Friday, October 19, 2018

Case of the Day: Khaja v. Husna, 2018 N.C. App. LEXIS 836 (N.C. App. Ct. Aug. 21, 2018)


Husband and wife married in India in 2007 and separated in 2008 while living in the US. In 2011, the husband filed for divorce in the US and won alimony from the wife. The wife appealed, claiming the court had no subject matter jurisdiction as the lower court should have recognized the annulment the wife obtained in India a month after the husband filed the US action.

The appellate court rejected the argument. The court found the lower court correctly found the parties were not domiciled in India at the time of the annulment, as the husband was residing in New Jersey and the wife was residing in North Carolina.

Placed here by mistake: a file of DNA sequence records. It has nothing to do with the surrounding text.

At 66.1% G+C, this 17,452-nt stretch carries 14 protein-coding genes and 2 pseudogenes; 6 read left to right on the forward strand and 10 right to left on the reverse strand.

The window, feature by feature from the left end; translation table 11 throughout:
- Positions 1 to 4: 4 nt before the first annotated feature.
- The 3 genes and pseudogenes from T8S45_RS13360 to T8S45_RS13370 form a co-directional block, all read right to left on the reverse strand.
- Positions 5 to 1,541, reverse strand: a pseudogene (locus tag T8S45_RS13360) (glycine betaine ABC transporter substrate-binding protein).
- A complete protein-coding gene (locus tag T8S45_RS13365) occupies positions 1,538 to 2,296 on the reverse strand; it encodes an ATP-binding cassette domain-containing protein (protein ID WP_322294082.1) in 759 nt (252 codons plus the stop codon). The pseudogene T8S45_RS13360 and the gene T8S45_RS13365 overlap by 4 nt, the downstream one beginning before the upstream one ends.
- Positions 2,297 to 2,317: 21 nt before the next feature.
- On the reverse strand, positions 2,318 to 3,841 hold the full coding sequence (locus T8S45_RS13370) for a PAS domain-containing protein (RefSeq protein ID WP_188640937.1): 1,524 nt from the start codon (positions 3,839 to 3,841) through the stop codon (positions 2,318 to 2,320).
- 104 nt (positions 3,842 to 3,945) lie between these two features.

Interesting attempt for a collateral attack, which is fairly common family law but does not get enough attention. Also interesting that the North Carolina state court applied the Full Faith and Credit clause test to a foreign order, although as a formal matter there is no reason for the Full Faith and Credit clause would apply to a foreign state (as opposed to one of the United States.)

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